The credo of “ease of doing business” is behind changes in the Foreign Direct Investment (FDI) Policy announced by the Union cabinet on Wednesday. It has approved 100 per cent FDI for single-brand retail via the direct route — the earlier policy allowed foreign players a 49 per cent stake under the automatic route. FDI beyond 49 per cent in single-brand retail required government approval. The decision to allow foreign airlines to invest up to 49 per cent in Air India will pave the way for divestment of the state-run carrier. Permitting 100 per cent FDI in construction businesses through the automatic route is, likewise, aimed at reversing the past two years’ downturn in the real estate sector. The decision to allow Foreign Institutional Investors and Foreign Portfolio Investors to invest in power exchanges through the primary market will help inject capital and global best practices in these vital interfaces between buyers and sellers of electricity and make the market more competitive. So far, FIIs and FPIs were only allowed to transact in the secondary market, where previously-issued stocks, bonds and futures are bought and sold.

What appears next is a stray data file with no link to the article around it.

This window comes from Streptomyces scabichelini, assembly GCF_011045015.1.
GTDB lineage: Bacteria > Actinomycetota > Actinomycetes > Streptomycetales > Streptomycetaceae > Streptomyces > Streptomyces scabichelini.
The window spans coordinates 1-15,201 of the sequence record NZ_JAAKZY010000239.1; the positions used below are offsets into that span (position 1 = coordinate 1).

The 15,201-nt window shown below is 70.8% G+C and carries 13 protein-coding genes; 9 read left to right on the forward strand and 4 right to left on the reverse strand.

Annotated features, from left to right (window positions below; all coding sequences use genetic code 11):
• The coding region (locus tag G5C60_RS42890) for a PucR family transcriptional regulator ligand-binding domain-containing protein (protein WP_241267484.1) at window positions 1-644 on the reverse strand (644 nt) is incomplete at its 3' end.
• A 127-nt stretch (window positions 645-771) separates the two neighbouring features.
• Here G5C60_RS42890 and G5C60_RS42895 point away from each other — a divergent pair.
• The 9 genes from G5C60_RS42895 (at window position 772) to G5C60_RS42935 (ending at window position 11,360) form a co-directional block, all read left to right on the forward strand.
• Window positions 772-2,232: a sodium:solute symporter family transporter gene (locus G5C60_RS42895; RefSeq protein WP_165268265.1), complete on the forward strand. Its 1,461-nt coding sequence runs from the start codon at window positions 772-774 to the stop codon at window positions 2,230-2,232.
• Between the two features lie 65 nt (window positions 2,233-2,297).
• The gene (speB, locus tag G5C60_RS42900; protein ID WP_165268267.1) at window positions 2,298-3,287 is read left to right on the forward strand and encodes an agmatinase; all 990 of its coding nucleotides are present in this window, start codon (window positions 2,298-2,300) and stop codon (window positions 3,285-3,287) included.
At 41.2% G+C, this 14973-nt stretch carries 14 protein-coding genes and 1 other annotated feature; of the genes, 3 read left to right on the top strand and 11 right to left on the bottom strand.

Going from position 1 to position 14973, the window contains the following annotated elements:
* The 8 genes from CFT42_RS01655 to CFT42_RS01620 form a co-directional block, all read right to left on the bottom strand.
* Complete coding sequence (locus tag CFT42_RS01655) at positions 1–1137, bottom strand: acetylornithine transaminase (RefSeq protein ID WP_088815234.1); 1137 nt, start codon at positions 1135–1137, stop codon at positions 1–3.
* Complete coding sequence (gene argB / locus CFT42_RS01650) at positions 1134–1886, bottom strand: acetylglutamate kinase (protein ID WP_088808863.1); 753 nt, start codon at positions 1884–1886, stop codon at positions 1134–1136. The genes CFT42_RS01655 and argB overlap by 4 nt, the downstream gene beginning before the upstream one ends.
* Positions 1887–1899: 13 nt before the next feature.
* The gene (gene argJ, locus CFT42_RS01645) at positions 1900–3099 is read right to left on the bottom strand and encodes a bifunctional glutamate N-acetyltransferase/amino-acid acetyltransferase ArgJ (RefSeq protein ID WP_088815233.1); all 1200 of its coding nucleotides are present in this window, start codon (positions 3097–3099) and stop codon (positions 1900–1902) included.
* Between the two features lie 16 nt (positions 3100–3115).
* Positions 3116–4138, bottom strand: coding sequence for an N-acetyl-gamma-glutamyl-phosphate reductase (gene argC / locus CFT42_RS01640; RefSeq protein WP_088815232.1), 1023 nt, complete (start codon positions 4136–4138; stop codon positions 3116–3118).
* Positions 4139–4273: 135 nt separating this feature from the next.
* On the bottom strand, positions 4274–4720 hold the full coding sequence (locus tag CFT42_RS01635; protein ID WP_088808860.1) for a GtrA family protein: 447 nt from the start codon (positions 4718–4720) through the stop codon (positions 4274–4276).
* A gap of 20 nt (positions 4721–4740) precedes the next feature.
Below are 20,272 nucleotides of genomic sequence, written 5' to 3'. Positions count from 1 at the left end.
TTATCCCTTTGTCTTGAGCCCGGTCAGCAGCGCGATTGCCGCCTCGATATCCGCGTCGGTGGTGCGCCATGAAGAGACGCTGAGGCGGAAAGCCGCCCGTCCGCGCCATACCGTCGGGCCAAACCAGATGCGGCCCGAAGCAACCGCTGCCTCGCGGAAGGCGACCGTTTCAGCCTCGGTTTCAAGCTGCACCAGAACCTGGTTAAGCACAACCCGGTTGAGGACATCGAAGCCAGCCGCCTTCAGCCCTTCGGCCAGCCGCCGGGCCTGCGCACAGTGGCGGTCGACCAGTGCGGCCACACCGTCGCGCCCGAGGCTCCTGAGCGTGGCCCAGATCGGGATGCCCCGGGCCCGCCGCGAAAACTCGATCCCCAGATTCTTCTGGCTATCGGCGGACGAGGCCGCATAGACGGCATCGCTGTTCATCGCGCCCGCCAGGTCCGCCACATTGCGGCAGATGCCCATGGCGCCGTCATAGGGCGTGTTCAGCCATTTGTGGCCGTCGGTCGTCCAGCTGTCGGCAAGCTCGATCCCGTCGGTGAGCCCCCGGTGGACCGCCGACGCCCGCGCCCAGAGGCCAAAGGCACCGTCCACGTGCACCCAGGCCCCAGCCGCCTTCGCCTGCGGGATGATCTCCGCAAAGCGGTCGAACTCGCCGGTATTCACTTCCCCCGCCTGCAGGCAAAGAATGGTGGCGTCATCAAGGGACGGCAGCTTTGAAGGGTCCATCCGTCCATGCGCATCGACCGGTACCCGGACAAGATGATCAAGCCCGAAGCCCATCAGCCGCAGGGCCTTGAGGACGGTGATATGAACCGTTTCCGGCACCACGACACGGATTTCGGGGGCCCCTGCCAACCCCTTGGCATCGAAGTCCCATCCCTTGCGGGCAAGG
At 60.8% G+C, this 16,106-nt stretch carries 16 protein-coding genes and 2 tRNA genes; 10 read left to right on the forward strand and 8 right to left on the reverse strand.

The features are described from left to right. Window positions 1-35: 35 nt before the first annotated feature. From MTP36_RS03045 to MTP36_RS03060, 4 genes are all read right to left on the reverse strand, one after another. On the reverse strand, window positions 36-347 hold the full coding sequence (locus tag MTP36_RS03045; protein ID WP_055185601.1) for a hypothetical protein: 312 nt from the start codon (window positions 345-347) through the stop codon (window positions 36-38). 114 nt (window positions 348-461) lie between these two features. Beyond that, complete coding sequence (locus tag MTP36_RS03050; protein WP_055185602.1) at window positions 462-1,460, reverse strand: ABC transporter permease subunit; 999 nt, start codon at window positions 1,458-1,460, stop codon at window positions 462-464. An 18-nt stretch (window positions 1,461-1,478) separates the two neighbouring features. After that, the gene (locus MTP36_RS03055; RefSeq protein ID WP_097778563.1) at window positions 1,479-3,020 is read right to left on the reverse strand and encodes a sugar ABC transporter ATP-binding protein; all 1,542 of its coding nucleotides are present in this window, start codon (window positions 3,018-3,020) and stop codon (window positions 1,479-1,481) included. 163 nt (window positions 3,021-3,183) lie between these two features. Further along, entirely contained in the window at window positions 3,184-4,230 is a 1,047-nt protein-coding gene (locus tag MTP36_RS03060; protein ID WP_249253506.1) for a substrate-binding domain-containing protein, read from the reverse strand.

Wednesday’s policy changes should be seen in conjunction with a range of recent reforms, including the Real Estate Regulation Act (RERA), GST and the Insolvency and Bankruptcy Code (IBC). RERA, for example, is intended to instil financial discipline and improve transparency in the real estate sector. But the construction business needs to do well for the policy to have its intended effect of benefiting the home-buyer. The decision to free investments in the sector from government regulations should help the construction business tide over the disruptive impacts of demonetisation and GST. With the glitches of GST expected to be ironed out this year, idling time at check-posts for clearance of goods across state borders will come down significantly, thereby speeding up logistics. This will mean a range of operational and cost advantages for global companies. Wednesday’s policy changes are likely to further improve the environment for business. Moreover, with the IBC coming into full play this year, money locked up as stressed assets will be up for redistribution. With the latest FDI policy changes, the process of capital infusion is likely to acquire further momentum.
Wednesday’s reforms bring Air India on par with other airlines. Allowing foreign airlines to invest up to 49 per cent of their paid up capital in Indian companies was among the reasons for the country’s aviation boom. But Air India, which remained an outlier to this development, has accumulated a debt of nearly Rs 52,000 crore. While it is too early to predict the time it will take to change the airline’s fortunes, the next logical step should be to extend reforms to other white elephants of the economy.